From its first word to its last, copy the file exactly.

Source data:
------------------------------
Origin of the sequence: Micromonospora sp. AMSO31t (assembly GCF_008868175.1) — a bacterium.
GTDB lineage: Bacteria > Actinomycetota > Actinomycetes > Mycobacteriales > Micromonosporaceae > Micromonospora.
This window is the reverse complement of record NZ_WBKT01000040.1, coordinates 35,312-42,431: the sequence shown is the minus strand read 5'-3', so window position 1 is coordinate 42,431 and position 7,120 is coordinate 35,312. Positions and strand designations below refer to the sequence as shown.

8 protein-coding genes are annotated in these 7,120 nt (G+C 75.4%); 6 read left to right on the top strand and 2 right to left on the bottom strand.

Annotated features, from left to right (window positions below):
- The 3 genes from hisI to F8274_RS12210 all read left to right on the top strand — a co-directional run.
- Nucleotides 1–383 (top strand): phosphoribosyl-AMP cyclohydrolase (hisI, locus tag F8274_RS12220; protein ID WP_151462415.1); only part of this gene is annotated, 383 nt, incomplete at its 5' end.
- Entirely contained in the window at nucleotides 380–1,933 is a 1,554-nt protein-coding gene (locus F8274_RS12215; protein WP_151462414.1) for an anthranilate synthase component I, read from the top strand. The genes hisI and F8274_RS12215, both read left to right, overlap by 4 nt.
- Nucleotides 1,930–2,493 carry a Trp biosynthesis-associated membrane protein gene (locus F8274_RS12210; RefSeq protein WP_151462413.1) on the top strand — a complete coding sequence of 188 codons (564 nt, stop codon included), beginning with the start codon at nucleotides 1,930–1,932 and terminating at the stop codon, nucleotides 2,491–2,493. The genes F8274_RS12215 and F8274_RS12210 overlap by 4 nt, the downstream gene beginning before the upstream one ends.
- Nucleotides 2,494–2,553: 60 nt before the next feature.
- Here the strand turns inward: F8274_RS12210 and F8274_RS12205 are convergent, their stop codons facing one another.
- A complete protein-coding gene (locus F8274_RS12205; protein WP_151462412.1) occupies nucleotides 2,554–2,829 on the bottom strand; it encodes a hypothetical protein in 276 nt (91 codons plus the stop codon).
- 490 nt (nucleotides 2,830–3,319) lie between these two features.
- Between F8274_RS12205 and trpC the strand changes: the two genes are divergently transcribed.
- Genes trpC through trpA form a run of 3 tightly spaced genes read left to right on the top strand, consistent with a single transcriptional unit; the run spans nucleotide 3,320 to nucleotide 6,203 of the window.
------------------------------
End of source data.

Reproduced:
Origin of the sequence: Micromonospora sp. AMSO31t (assembly GCF_008868175.1) — a bacterium.
GTDB lineage: Bacteria > Actinomycetota > Actinomycetes > Mycobacteriales > Micromonosporaceae > Micromonospora.
This window is the reverse complement of record NZ_WBKT01000040.1, coordinates 35,312-42,431: the sequence shown is the minus strand read 5'-3', so window position 1 is coordinate 42,431 and position 7,120 is coordinate 35,312. Positions and strand designations below refer to the sequence as shown.

8 protein-coding genes are annotated in these 7,120 nt (G+C 75.4%); 6 read left to right on the top strand and 2 right to left on the bottom strand.

Annotated features, from left to right (window positions below):
- The 3 genes from hisI to F8274_RS12210 all read left to right on the top strand — a co-directional run.
- Nucleotides 1–383 (top strand): phosphoribosyl-AMP cyclohydrolase (hisI, locus tag F8274_RS12220; protein ID WP_151462415.1); only part of this gene is annotated, 383 nt, incomplete at its 5' end.
- Entirely contained in the window at nucleotides 380–1,933 is a 1,554-nt protein-coding gene (locus F8274_RS12215; protein WP_151462414.1) for an anthranilate synthase component I, read from the top strand. The genes hisI and F8274_RS12215, both read left to right, overlap by 4 nt.
- Nucleotides 1,930–2,493 carry a Trp biosynthesis-associated membrane protein gene (locus F8274_RS12210; RefSeq protein WP_151462413.1) on the top strand — a complete coding sequence of 188 codons (564 nt, stop codon included), beginning with the start codon at nucleotides 1,930–1,932 and terminating at the stop codon, nucleotides 2,491–2,493. The genes F8274_RS12215 and F8274_RS12210 overlap by 4 nt, the downstream gene beginning before the upstream one ends.
- Nucleotides 2,494–2,553: 60 nt before the next feature.
- Here the strand turns inward: F8274_RS12210 and F8274_RS12205 are convergent, their stop codons facing one another.
- A complete protein-coding gene (locus F8274_RS12205; protein WP_151462412.1) occupies nucleotides 2,554–2,829 on the bottom strand; it encodes a hypothetical protein in 276 nt (91 codons plus the stop codon).
- 490 nt (nucleotides 2,830–3,319) lie between these two features.
- Between F8274_RS12205 and trpC the strand changes: the two genes are divergently transcribed.
- Genes trpC through trpA form a run of 3 tightly spaced genes read left to right on the top strand, consistent with a single transcriptional unit; the run spans nucleotide 3,320 to nucleotide 6,203 of the window.